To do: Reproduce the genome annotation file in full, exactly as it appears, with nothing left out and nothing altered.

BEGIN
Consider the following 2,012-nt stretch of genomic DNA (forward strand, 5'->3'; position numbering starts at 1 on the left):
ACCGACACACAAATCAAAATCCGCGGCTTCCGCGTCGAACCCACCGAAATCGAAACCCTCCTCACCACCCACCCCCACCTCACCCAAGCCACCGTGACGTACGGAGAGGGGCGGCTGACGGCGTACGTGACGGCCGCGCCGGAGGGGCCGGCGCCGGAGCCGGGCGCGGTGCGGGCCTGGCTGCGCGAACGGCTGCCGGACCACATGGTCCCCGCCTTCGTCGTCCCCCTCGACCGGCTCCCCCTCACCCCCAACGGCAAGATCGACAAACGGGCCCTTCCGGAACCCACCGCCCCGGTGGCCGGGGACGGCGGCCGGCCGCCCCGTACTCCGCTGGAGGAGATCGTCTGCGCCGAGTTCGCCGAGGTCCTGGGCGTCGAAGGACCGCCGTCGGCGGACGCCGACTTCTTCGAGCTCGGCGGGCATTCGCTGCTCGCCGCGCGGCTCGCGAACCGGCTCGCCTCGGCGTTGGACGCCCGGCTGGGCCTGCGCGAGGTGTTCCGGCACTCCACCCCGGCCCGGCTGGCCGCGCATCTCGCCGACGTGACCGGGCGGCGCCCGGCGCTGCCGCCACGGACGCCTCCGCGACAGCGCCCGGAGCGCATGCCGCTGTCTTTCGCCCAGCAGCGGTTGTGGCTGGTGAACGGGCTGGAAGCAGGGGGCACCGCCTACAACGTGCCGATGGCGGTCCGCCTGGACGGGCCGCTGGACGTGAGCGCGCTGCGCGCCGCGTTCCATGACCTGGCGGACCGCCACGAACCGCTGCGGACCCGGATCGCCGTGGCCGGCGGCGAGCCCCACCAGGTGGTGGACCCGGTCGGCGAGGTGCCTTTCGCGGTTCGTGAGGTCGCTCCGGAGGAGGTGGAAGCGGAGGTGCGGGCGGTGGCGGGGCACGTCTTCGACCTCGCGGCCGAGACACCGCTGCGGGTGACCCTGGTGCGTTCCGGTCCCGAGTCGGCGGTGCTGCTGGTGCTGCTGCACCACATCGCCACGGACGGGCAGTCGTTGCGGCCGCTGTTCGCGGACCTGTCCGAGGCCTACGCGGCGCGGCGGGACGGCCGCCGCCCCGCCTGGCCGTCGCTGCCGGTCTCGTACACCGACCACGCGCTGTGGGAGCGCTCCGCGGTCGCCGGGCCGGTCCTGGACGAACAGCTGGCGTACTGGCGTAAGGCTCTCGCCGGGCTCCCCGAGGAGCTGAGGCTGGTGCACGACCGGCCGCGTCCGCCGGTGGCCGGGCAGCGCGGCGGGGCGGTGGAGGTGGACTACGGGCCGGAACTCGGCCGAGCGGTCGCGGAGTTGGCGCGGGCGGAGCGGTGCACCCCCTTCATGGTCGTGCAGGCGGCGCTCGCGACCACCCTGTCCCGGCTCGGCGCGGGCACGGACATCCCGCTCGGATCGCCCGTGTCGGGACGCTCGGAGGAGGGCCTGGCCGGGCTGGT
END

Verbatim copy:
Consider the following 2,012-nt stretch of genomic DNA (forward strand, 5'->3'; position numbering starts at 1 on the left):
ACCGACACACAAATCAAAATCCGCGGCTTCCGCGTCGAACCCACCGAAATCGAAACCCTCCTCACCACCCACCCCCACCTCACCCAAGCCACCGTGACGTACGGAGAGGGGCGGCTGACGGCGTACGTGACGGCCGCGCCGGAGGGGCCGGCGCCGGAGCCGGGCGCGGTGCGGGCCTGGCTGCGCGAACGGCTGCCGGACCACATGGTCCCCGCCTTCGTCGTCCCCCTCGACCGGCTCCCCCTCACCCCCAACGGCAAGATCGACAAACGGGCCCTTCCGGAACCCACCGCCCCGGTGGCCGGGGACGGCGGCCGGCCGCCCCGTACTCCGCTGGAGGAGATCGTCTGCGCCGAGTTCGCCGAGGTCCTGGGCGTCGAAGGACCGCCGTCGGCGGACGCCGACTTCTTCGAGCTCGGCGGGCATTCGCTGCTCGCCGCGCGGCTCGCGAACCGGCTCGCCTCGGCGTTGGACGCCCGGCTGGGCCTGCGCGAGGTGTTCCGGCACTCCACCCCGGCCCGGCTGGCCGCGCATCTCGCCGACGTGACCGGGCGGCGCCCGGCGCTGCCGCCACGGACGCCTCCGCGACAGCGCCCGGAGCGCATGCCGCTGTCTTTCGCCCAGCAGCGGTTGTGGCTGGTGAACGGGCTGGAAGCAGGGGGCACCGCCTACAACGTGCCGATGGCGGTCCGCCTGGACGGGCCGCTGGACGTGAGCGCGCTGCGCGCCGCGTTCCATGACCTGGCGGACCGCCACGAACCGCTGCGGACCCGGATCGCCGTGGCCGGCGGCGAGCCCCACCAGGTGGTGGACCCGGTCGGCGAGGTGCCTTTCGCGGTTCGTGAGGTCGCTCCGGAGGAGGTGGAAGCGGAGGTGCGGGCGGTGGCGGGGCACGTCTTCGACCTCGCGGCCGAGACACCGCTGCGGGTGACCCTGGTGCGTTCCGGTCCCGAGTCGGCGGTGCTGCTGGTGCTGCTGCACCACATCGCCACGGACGGGCAGTCGTTGCGGCCGCTGTTCGCGGACCTGTCCGAGGCCTACGCGGCGCGGCGGGACGGCCGCCGCCCCGCCTGGCCGTCGCTGCCGGTCTCGTACACCGACCACGCGCTGTGGGAGCGCTCCGCGGTCGCCGGGCCGGTCCTGGACGAACAGCTGGCGTACTGGCGTAAGGCTCTCGCCGGGCTCCCCGAGGAGCTGAGGCTGGTGCACGACCGGCCGCGTCCGCCGGTGGCCGGGCAGCGCGGCGGGGCGGTGGAGGTGGACTACGGGCCGGAACTCGGCCGAGCGGTCGCGGAGTTGGCGCGGGCGGAGCGGTGCACCCCCTTCATGGTCGTGCAGGCGGCGCTCGCGACCACCCTGTCCCGGCTCGGCGCGGGCACGGACATCCCGCTCGGATCGCCCGTGTCGGGACGCTCGGAGGAGGGCCTGGCCGGGCTGGT